Photographer: John Nicholson

In what feels like the blink of an eye, we’re almost at the end of January.

And with each passing day, were getting closer to a significant milestone for the charity. February 4th marks 20 years since Cancer Research UK was formed, but our history goes back much further, to 1902, with the founding of the Imperial Cancer Research Fund. This year will also mark 120 years of life-saving discoveries.

It’s a chance for us to reflect on the incredible advances we’ve made over that time, and to celebrate the role that researchers, supporters, volunteers, partners and staff have all played in making that possible.

It’s also a reminder of how much we have left to achieve. And the increasingly complex space we’re having to work in.

A health service under pressure

The latest NHS England figures paint a bleak but sadly familiar picture. While the service is seeing record numbers of cancers, performance on key targets is among the worst of record. The number of people seen within 2 weeks of an urgent referral fell below 80% for the first time.

Health professionals have never worked harder – but even so, the scars of the pandemic will unfortunately linger for some time. Even if the Government does invest in the cancer workforce, as it has promised to, it will sadly take time for pressures to reduce.

But in the meantime, there are still ways we can make this situation better. During the pandemic we’ve seen a spirit of innovation in the NHS, which has kept services running even through the worst months – and this must continue.

In 2022 – just as in 2020 and 2021 – one of our highest priorities will be keeping cancer high on the agenda and pushing for change.

We’ll never stop being a voice for people affected by cancer – whether that’s through campaigning to keep cancer high on the agenda, highlighting cancer inequalities, or supporting people through our information, news, Cancer Awareness Roadshow and nurse helpline.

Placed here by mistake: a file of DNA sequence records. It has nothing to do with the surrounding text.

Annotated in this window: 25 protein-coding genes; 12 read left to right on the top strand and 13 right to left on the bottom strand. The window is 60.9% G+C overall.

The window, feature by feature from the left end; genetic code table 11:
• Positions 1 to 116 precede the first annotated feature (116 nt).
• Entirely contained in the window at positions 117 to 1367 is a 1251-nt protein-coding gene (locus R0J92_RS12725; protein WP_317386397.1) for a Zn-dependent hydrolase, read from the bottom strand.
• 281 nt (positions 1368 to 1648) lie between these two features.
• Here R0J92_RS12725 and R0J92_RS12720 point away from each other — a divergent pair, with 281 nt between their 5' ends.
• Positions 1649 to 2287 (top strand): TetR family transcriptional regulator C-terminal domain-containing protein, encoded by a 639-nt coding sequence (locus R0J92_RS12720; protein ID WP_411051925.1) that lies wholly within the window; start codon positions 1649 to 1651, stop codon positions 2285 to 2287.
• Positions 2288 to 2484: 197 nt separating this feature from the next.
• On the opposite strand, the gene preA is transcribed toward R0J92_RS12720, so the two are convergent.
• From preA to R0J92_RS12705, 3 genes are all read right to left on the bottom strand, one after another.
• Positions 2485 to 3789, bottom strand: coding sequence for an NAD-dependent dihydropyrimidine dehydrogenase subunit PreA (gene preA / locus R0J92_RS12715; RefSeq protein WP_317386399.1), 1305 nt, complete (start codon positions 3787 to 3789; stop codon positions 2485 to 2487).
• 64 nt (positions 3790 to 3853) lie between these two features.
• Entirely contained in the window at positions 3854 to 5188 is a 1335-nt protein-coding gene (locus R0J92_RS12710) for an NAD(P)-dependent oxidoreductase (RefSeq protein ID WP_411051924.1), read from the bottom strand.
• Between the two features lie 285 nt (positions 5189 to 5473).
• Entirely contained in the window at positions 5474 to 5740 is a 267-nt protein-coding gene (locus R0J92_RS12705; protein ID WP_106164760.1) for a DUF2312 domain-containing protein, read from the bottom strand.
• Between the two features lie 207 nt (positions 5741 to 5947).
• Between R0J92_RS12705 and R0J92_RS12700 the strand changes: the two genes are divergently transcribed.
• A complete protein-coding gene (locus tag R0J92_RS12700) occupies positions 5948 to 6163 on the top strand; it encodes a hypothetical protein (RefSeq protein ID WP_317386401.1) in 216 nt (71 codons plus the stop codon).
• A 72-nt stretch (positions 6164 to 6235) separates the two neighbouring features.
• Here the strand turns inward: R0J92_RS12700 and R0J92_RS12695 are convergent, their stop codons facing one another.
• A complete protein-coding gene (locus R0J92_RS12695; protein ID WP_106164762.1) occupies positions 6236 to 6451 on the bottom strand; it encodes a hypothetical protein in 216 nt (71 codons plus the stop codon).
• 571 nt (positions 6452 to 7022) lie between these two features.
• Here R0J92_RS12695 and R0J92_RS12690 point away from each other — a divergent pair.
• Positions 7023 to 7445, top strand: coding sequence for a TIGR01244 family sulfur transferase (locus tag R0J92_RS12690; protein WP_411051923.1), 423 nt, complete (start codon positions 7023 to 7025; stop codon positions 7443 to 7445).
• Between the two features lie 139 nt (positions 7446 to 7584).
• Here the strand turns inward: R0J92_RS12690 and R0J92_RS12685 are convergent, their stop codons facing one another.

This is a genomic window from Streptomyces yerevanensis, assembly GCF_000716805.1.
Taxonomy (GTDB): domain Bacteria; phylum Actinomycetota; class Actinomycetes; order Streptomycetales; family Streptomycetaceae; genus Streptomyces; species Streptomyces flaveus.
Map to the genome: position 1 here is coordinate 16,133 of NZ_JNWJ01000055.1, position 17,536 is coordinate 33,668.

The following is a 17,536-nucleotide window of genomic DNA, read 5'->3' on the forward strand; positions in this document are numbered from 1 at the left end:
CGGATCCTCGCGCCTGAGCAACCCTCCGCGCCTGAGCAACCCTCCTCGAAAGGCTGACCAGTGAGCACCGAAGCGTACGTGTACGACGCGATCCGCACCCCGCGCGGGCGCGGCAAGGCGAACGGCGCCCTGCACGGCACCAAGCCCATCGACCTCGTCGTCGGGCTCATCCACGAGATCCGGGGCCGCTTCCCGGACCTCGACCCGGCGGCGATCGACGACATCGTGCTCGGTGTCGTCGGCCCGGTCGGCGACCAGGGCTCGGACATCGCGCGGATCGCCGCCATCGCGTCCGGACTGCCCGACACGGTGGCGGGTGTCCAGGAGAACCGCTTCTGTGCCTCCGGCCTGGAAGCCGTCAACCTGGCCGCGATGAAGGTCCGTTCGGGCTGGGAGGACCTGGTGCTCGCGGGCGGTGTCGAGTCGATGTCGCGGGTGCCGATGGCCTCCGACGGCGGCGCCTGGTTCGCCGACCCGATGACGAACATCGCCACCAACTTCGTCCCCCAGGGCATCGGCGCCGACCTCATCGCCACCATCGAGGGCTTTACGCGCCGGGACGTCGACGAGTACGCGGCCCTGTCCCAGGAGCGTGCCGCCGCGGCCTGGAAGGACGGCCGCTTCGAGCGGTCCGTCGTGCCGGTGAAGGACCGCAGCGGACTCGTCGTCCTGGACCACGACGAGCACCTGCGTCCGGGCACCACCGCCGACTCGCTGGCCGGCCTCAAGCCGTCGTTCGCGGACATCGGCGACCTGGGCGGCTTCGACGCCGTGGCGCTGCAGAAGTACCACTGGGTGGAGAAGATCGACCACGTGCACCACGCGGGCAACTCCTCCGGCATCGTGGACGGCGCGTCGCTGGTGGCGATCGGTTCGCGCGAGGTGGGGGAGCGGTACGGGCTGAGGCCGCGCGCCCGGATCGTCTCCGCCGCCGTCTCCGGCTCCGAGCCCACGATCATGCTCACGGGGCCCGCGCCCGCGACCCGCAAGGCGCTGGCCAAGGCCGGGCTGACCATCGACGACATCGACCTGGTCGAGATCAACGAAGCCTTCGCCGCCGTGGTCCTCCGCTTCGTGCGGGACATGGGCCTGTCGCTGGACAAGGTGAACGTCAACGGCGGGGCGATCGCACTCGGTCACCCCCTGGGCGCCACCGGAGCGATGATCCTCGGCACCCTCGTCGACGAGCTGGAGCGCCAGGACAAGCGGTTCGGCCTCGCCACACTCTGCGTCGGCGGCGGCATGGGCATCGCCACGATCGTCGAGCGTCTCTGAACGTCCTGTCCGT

Tough decisions for our research

We also continue to see the impact that the pandemic has had on our research – whether that’s through clinical trials being slow to restart, or the major challenges COVID-19 has posed to our finances.

I’m proud to say we remain the largest independent funder of cancer research globally, but we’re sadly still funding at a lower level than we were pre-pandemic.

While adapting to this lower level of funding, we’re continuing to do everything we can to minimise the impacts of cuts, limit damage to researchers’ careers and seize opportunities to work more collaboratively and effectively.

This approach is evident in how we’ll fund our Centres for the next 5 years. Our Centres provide vital infrastructure for researchers – paying for some staff and facilities as well as training PhD students.

We’ve just announced that we’ll be investing £100 million in 7 centres across the UK over the next 5 years. It’s a third less than we were able to invest in 2017, but will continue to provide vital support structure to help move discoveries from the lab into the clinic, as well as creating opportunities for the next generation of scientists.

Forging ahead

Despite the hurdles of the past 2 years, I look to 2022 with a sense of cautious optimism.

Each year, we reap the benefits of research we’ve funded in years gone by. From proving the link between smoking and cancer to laying the foundations for modern radiotherapy – our scientists have been at the forefront of cancer research for 120 years.

And we’re not stopping now. Just last year, our research confirmed that the UK HPV (Human papillomavirus) vaccination programme reduced cervical cancer rates by almost 90%.

I have no doubt that 2022 will bring equally exciting findings.

We’ll also continue to fund world-class research this year – sowing the seeds for more breakthroughs in the decades to come – including the announcement of our next round of Cancer Grand Challenges teams in the spring.

2022 will see us launch a new strategy. Our understanding of cancer has grown immeasurably over recent years, and we’re evolving our approach with it. We are still dedicated to saving lives through research, influence and information, and we’ll continue to be the world’s largest independent funder of charitable research. However, we need to keep adapting and growing if we are to make the progress that people affected by cancer deserve.

And while no-one would have picked the last 2 years, I’m proud of how we’ve adapted. I see colleagues, volunteers and partners stepping up every day, driven to do more, to build a brighter future for people affected by cancer. It’s a reminder of just how powerful we are when we work together.

I can’t wait to see the progress we’ll make in 2022.

Michelle Mitchell is Cancer Research UK’s chief executive

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